Brand New (to me) PDP-11/34A ... family

I picked up four new PDP-11/34A machines this weekend, and put together a cabinet with one of them. It needs some real cleanup and I haven’t vetted the PSU so the backplane is unpopulated, but it’s on its way!

There’s a lot of other equipment in this haul, but I haven’t had time to triage anything. In particular, I got some Tektronix 4010/4012 graphics terminals that I’m excited to bring online. There’s also a ton of software for the PDP-11s (all for RT-11 as far as I can tell) on RL01 and RL02 disk packs, as well as a handful of 8" floppies.

It was a 12 hour round trip drive to pick this stuff up, plus about three hours of loading the truck on the other end. It was another four or five hours of unloading, sorting, and storing on this end. The equipment completely filled the floor of a 16x8’ box truck, plus some stacking of the smaller and lighter stuff.

I’m very excited to bring this stuff online, and I’ll keep everyone updated as I make progress. It will probably be a month or two before there’s any real movement, unfortunately. I’d be happy to hear any PDP-11 revival tips people have in the meantime!


What an excellent adventure! Are those Tektronix 4010 storage tube vector displays?
(Edit: oh yes, I see you’ve already said as much!)

Found a few of these in the box of documentation!


My dear companion in the 80ties :wink:

What a haul! Have fun, and please keep us appraised of your progress.

1 Like

Manuals used to really keep it real!



Those Tek terminals @EdS asked about:


A UNIBUS backplane extender:

This one looks like it might have some special routing, but normally it would have two UNIBUS slots (on each side) and two Modified UNIBUS slots (down the center) with four SPC (Small Peripheral Controller) slots below those.

Here’s s closer look at some of the routing and wire wrapping:


Is it really retrocomputing if you don’t have this going on?

It’s been a while, but today a friend stopped by and we started debugging the first CPU. We got the PSU checked out, the KY11-LB front panel console controller installed and working, and the DL11-W serial controller communicating (thus the above abomination). Next is CPU and memory!


Extra points for this combo meeting a real need, and not being one of those spoof concatenations!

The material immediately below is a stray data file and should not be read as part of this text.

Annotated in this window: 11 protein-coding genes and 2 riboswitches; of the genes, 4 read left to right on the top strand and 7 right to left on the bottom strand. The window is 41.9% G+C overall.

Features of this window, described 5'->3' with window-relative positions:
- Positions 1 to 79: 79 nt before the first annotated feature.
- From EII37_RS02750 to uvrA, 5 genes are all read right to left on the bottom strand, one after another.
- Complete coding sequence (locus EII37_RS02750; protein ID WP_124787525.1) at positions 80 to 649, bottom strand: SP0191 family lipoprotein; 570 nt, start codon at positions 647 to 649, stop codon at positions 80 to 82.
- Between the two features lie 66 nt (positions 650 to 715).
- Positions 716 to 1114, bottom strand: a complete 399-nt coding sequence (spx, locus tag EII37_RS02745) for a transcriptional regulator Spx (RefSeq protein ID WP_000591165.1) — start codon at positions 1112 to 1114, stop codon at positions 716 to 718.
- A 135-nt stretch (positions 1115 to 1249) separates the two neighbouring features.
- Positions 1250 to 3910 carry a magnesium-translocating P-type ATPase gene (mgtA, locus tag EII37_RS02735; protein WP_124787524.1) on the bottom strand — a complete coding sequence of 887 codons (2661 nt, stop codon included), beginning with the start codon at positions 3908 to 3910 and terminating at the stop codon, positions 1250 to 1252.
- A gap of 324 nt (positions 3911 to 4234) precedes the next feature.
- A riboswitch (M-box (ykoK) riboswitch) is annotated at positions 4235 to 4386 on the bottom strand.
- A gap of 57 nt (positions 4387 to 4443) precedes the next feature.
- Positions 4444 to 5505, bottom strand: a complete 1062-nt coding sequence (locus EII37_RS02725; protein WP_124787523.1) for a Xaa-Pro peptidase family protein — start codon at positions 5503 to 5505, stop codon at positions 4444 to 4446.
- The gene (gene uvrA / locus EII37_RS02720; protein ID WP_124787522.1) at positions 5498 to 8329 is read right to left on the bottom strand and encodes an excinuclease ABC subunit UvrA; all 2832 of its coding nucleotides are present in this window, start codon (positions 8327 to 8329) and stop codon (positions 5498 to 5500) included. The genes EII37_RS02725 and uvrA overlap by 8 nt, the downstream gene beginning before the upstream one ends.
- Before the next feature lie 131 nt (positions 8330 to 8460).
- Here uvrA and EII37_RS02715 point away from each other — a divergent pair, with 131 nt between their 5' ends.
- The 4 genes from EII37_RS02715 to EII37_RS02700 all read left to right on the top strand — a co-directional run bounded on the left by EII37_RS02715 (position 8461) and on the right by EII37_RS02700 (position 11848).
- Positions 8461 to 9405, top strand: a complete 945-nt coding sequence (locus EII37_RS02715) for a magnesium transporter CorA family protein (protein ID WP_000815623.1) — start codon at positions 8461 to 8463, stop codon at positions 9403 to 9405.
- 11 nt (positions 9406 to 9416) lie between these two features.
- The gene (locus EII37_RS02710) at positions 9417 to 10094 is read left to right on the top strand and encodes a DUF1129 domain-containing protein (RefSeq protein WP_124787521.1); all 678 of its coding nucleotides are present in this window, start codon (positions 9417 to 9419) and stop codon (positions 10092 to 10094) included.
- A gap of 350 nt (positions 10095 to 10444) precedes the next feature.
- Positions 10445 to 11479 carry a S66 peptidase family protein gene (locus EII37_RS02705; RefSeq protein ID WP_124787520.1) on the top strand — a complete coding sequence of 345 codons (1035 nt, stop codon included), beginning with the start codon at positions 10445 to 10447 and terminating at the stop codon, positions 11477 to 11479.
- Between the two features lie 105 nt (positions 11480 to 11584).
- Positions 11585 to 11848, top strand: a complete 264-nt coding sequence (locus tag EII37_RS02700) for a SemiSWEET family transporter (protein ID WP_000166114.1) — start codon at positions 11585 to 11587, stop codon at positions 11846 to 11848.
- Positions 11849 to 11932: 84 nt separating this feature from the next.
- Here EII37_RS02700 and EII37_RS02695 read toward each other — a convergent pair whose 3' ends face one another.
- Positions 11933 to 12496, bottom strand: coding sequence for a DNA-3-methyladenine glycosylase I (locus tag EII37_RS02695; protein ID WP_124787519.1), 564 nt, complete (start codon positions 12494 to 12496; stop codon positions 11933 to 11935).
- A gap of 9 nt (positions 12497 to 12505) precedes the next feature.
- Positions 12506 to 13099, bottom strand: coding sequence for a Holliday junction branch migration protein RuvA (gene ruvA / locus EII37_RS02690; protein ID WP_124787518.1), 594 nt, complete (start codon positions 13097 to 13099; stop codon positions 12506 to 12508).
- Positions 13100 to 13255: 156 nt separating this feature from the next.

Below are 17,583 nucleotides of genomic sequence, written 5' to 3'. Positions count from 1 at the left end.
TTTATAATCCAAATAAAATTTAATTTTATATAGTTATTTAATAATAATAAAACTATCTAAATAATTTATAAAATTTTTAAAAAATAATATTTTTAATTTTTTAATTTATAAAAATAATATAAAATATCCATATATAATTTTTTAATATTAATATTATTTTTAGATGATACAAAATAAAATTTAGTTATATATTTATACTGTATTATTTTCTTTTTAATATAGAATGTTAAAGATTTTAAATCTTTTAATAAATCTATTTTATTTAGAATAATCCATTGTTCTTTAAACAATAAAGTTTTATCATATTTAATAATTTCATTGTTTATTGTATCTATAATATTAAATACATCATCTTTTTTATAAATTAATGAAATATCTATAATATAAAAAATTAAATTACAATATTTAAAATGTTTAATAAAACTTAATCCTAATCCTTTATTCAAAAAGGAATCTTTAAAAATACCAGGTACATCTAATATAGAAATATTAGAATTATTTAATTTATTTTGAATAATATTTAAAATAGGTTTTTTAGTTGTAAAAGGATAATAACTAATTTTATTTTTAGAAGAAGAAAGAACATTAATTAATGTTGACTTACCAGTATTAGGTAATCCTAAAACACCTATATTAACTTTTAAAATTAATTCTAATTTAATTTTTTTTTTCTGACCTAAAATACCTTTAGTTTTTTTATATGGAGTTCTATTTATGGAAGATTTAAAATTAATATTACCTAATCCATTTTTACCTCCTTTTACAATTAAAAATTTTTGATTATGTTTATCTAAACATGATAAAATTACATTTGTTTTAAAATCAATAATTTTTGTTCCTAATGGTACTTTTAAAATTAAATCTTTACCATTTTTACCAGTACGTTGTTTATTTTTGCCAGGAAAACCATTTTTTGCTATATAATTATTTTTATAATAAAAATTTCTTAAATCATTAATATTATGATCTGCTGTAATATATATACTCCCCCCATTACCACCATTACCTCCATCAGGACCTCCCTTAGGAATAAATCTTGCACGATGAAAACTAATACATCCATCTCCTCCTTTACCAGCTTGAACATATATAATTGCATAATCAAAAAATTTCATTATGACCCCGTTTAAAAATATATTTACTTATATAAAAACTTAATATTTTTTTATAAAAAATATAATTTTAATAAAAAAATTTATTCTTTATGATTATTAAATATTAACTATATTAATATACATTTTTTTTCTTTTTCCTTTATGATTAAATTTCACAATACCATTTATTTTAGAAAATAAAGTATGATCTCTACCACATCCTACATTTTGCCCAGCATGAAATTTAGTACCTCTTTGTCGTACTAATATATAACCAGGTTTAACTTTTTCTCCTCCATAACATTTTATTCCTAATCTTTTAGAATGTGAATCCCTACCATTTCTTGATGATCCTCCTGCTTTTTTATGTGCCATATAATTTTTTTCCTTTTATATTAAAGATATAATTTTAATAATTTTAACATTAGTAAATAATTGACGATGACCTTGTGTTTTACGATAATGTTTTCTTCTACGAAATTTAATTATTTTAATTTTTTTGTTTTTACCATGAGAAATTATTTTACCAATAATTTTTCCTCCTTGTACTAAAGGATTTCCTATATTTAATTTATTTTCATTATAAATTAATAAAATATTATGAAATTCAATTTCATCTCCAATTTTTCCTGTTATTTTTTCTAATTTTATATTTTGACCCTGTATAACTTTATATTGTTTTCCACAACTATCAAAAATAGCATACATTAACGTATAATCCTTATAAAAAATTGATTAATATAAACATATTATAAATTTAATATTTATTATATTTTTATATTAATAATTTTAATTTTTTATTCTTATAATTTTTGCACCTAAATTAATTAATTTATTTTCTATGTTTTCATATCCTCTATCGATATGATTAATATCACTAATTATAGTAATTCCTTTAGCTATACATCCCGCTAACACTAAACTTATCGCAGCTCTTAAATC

It was the easiest way to get from Point A to Point B! The PDP-11 has a DB-25 male on the end of its serial card cable (40-pin-ish IDC on the controller end), the laptop hooked to it has a DE-9 male on its USB adapter. The null modem in between is gender-preserving, so there’s a null modem and a female-to-female gender adapter.

It would have been one fewer adapter had I been able to get the VT105 working, but while we were debugging (of COURSE there was a “null modem” adapter in the mix that was NOT null modem, but pin-to-pin!), since it’s also 25 pin, but at some point it during debugging it developed a RAM or bus problem that caused it to print some gibberish on the screen. I am assuming I need to reseat some boards or chips, but one thing at a time.


I had to build my own cable to make my TI Silent 700 teletype work with my Altair-duino.


It boots! This video is terrible, but it’s what I took in the excitement of the moment:

That’s a shot of the VT100, then me pressing Control+Boot to boot to the onboard monitor from a halted state, and then the monitor prompt on the VT100! I was also able to key in a simple machine program to write a BEL to the terminal at the operator’s console, and it worked.

I attempted to hook up and boot an RX02 drive with a floppy labeled “RT-11 BOOT” and then some faded handwriting I can’t make out, but I couldn’t get it to boot from either drive. It appears that the left drive isn’t spinning, and the right drive (while spinning) didn’t boot with a DX1 or DY1 command at the console monitor prompt. More experimentation is warranted; I have quite a few other RX01/RX02 drive units, as well as drive controller cards. Perhaps one or both is dysfunctional.